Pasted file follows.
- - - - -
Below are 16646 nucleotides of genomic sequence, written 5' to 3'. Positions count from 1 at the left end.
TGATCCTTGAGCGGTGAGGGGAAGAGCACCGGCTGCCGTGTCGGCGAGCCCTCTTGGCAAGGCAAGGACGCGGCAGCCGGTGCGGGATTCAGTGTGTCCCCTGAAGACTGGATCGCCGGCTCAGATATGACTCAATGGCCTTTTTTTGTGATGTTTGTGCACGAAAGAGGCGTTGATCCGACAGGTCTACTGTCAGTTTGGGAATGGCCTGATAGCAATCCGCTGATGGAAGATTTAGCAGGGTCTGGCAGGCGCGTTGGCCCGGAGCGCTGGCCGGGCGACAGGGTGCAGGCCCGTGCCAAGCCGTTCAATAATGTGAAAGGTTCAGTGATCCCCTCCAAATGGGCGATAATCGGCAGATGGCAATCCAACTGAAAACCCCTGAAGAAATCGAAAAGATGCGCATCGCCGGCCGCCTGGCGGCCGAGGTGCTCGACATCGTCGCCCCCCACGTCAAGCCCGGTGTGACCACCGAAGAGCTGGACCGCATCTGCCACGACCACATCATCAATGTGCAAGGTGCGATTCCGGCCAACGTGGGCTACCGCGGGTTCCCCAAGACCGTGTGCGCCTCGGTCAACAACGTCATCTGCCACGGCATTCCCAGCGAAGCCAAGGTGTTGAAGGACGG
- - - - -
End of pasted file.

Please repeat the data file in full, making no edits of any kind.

Below are 16646 nucleotides of genomic sequence, written 5' to 3'. Positions count from 1 at the left end.
TGATCCTTGAGCGGTGAGGGGAAGAGCACCGGCTGCCGTGTCGGCGAGCCCTCTTGGCAAGGCAAGGACGCGGCAGCCGGTGCGGGATTCAGTGTGTCCCCTGAAGACTGGATCGCCGGCTCAGATATGACTCAATGGCCTTTTTTTGTGATGTTTGTGCACGAAAGAGGCGTTGATCCGACAGGTCTACTGTCAGTTTGGGAATGGCCTGATAGCAATCCGCTGATGGAAGATTTAGCAGGGTCTGGCAGGCGCGTTGGCCCGGAGCGCTGGCCGGGCGACAGGGTGCAGGCCCGTGCCAAGCCGTTCAATAATGTGAAAGGTTCAGTGATCCCCTCCAAATGGGCGATAATCGGCAGATGGCAATCCAACTGAAAACCCCTGAAGAAATCGAAAAGATGCGCATCGCCGGCCGCCTGGCGGCCGAGGTGCTCGACATCGTCGCCCCCCACGTCAAGCCCGGTGTGACCACCGAAGAGCTGGACCGCATCTGCCACGACCACATCATCAATGTGCAAGGTGCGATTCCGGCCAACGTGGGCTACCGCGGGTTCCCCAAGACCGTGTGCGCCTCGGTCAACAACGTCATCTGCCACGGCATTCCCAGCGAAGCCAAGGTGTTGAAGGACGG